How good is greenhouse gas data?
In order to make sensible decisions about how to reduce CO2 emissions, you need good data on what those emissions actually are. In essence, you need to create a robust accounting system, built out of units of CO2, not to mention other greenhouse gases. There will be both a profit and loss account – energy in use – and a balance sheet – embodied energy in buildings and plant. In an ideal world, these carbon units could be linked to money and you could apply a cost-effectiveness filter across everything.
But the basic data isn’t yet in place. Or, to put it another way, there are still wide disparities in attempting to work out just how much CO2 is being emitted.
Take electricity consumption. It’s a complex beast because it is derived from a variety of sources, some carbon rich (oil, gas, coal) some almost carbon-free (nuclear, renewables). Plus it gets distributed over huge areas and undergoes transmission losses and power station inefficiencies. How can you attribute a single figure to the CO2 content of electricity? Well, we do. It is routinely rated in the UK as emitting 0.43kgCO2/kwh, just over twice as much as mains gas, and this is the figure used to calculate the CO2 emissions of electrical appliances, including heat pumps.
A long and involved thread on the AECB forum looked into just how accurate this 0.43 figure actually is. It turns out it was set in 1998 at a time when the CO2 content of electricity was falling because of the dash-for-gas. It never got down to 0.43, but it was thought that this was a good figure to use because, over a decade or so, it was hoped that the CO2 content might fall to somewhere close, and so it was a good basis to plan electrical installations on. The current figure, according to DEFRA, is actually 0.52 and, worryingly, it’s been going up not down in recent years as coal fired power stations have been coming back on line. This figure also takes no account of transmission losses, nor of embodied energy costs in power stations, nor extraction/transportation costs of coal and gas. It could, in reality be much higher than 0.52kgCO2/kWh. Some comments even set it above 1.00kgCO2/kWh. How can we hope to make sensible planning decisions about whether to install kit like heat pumps unless we can be sure that the raw data on electricity use is accurate?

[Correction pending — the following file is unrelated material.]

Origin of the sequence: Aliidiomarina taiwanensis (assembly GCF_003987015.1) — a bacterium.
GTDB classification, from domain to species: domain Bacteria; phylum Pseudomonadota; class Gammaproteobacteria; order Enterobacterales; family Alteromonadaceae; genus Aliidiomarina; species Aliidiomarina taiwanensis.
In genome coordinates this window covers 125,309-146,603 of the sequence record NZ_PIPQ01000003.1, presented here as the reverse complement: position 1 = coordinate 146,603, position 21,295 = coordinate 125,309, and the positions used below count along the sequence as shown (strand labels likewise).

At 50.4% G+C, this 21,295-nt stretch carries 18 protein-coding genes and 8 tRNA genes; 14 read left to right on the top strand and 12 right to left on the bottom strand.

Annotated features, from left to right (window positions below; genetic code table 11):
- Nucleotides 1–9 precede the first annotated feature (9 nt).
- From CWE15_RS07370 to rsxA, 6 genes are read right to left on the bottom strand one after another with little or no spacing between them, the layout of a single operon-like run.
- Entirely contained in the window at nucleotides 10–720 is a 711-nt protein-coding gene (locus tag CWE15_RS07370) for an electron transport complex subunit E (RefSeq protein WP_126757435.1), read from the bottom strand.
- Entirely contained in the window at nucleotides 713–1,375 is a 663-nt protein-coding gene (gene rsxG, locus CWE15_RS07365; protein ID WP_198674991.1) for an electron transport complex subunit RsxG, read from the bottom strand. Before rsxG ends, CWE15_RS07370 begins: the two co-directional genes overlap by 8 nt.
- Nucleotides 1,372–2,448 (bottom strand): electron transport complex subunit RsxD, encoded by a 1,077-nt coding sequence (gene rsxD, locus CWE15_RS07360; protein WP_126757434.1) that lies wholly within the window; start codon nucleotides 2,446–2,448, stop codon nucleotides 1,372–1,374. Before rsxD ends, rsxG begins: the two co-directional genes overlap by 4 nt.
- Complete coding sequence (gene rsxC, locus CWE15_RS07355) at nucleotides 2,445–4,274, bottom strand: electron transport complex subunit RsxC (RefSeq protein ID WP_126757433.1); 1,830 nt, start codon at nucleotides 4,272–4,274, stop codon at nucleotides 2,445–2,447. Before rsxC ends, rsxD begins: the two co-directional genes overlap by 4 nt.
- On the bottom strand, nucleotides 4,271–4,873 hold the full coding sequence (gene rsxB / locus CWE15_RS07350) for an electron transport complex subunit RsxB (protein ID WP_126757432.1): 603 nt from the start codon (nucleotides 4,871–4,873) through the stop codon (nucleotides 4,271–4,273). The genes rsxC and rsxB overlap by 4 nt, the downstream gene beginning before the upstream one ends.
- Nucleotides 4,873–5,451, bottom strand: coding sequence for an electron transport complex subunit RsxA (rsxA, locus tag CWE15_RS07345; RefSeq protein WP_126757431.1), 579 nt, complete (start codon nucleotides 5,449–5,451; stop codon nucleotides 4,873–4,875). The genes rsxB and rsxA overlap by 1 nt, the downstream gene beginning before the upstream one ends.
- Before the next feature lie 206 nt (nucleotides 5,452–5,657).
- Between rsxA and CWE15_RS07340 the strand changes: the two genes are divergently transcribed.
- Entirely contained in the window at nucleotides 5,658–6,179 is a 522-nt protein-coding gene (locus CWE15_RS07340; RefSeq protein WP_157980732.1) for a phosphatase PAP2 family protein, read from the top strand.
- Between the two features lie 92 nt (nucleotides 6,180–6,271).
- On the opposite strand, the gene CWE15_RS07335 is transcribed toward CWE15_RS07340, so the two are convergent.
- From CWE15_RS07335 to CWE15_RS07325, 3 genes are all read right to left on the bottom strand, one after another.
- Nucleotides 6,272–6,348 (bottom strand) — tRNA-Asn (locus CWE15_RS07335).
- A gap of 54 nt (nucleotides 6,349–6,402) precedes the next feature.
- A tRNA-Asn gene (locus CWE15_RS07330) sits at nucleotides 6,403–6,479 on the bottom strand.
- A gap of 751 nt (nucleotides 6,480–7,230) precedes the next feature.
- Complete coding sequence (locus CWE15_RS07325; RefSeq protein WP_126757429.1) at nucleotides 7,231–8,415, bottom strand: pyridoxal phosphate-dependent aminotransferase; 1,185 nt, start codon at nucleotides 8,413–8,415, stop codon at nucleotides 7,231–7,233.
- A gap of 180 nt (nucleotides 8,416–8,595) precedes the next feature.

It is yet another puzzle in this complex web we are weaving. It seems to me to be an increasingly important issue that is not being given the attention it deserves. We are being expected to make ball-achingly expensive decisions about future CO2 emissions and energy paybacks, but there are still huge question marks hanging over the accuracy of the data we are using.